Movies Seen the Second (or more) Time Around
My cable provider is giving us free viewings of the premium channels this weekend, and I'm watching Dick Tracy. I remember being impressed with this when I first saw it on all fronts, from the set design to the costumes to the performances. This new viewing reminds me how clever and convincing this movie is. First of all, it's physically gorgeous, with everything including the cars in crayon-bright colors. The cross-cutting is wonderfully paced to keep the narrative going without fragmenting everything to smithereens. All the big names featured here seem to be having a grand time. The cast is amazing: Dustin Hoffman, Mandy Patinkin, Warren Beatty as Tracy, Madonna, Al Pacino as Big Boy Caprice (the main villain), and a host of character actors including Charles Durning, Michael J. Pollard and Estelle Parsons (both reunited with Beatty years after Bonnie and Clyde), and child actor Charlie Korsmo. There isn't a dud in the lot. Both as director and as actor, Beatty manages to convey real emotion at the heart of this comic-strip tale. Madonna is the most appealing she's ever been in any movie, I think. Charlie Korsmo is a splendid kid, natural and true. The music is ideal. I think Sondheim did the songs, while Danny Elfman did the orchestral score. Everything is perfectly Thirties, with the exception of Madonna, who when she sings is plainly in a Fifties mood, using the body movements and arm gestures of singers from the 1950s (notably Marilyn Monroe in her musicals). No surprise here. This is a tremendous piece of skillful moviemaking by Beatty et al. Unlike so many comic-book or superhero action movies, it's not overblown or meandering. Every piece fits together. It's really charming, and I recommend it.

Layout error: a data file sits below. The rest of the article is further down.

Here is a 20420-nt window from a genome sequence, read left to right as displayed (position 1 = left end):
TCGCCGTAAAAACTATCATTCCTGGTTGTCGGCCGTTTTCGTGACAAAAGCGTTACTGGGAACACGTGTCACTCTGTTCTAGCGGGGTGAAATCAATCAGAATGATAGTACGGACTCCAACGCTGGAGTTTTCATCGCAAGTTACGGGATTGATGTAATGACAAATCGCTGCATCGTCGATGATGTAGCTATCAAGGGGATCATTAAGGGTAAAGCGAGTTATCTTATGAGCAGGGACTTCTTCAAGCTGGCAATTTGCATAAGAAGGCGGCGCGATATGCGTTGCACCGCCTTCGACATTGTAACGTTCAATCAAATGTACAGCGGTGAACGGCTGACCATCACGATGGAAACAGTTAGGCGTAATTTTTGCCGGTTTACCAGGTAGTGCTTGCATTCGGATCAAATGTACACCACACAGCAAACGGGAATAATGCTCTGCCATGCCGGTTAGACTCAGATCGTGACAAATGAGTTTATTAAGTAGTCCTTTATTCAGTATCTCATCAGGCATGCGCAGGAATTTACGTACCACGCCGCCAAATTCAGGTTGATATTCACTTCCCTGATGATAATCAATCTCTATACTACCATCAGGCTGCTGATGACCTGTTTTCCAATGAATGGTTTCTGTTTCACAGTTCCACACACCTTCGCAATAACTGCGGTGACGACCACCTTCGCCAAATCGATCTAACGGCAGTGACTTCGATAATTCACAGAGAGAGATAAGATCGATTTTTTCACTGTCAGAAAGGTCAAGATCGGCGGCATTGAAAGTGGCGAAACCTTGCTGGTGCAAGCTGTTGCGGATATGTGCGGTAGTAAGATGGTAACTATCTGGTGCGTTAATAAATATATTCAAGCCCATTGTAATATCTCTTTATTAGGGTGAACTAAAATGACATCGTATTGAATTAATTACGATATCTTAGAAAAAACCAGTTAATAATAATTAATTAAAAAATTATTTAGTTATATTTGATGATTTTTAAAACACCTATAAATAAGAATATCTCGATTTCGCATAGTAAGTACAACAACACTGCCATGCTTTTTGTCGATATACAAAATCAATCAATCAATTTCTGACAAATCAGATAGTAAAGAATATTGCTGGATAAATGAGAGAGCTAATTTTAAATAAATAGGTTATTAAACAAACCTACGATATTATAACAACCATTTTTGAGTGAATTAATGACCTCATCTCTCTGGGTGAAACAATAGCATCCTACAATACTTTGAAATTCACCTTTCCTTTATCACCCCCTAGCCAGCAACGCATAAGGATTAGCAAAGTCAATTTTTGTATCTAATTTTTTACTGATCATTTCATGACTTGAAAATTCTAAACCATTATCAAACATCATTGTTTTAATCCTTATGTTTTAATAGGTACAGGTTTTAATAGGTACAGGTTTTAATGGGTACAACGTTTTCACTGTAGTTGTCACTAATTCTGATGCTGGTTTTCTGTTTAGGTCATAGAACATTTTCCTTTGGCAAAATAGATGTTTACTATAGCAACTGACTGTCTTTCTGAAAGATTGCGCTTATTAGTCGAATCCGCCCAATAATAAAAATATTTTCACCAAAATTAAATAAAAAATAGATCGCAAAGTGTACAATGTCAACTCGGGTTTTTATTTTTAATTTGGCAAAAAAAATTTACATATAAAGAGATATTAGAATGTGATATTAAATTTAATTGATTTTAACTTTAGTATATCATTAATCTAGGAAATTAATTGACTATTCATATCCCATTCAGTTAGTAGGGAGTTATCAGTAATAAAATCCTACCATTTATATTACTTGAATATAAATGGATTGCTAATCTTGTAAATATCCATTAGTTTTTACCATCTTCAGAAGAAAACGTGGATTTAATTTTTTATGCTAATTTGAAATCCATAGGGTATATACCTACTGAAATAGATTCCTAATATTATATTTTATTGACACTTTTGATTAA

Another film I watched recently on TV was the MGM Ivanhoe from the 1950s, starring Robert Taylor, Elizabeth Taylor, George Sanders, and I think Joan Fontaine. My special love in this movie is the music, one of Miklos Rosza's finest scores (along with El Cid). I always thought of Robert Taylor as a bit insipid as an actor, and to me Elizabeth Taylor is rather unconvincing in most of her roles. But seeing this again, I realize that Elizabeth T. infuses Rebecca with great dignity and warmth, and even Robert T. does better than I remembered. As with Dick Tracy, this film uses vibrant hues, but in this case they're the clear colors of a Medieval illuminated manuscript. MGM in this era was noted for its premium production values, and this movie is one of the best of their historical pictures. In the Sir Walter Scott novel, Ivanhoe himself is largely offstage (so to speak) because he's wounded. Here he has more of a role, which suits the rhythm of a film. Scott's Rebecca is one of the greatest literary creations of the nineteenth century, largely because she's based on a woman who actually lived, Rebecca Gratz. I think this movie does pretty well by her. Again, the music is a huge part of the film, giving it far greater life than it would have had otherwise.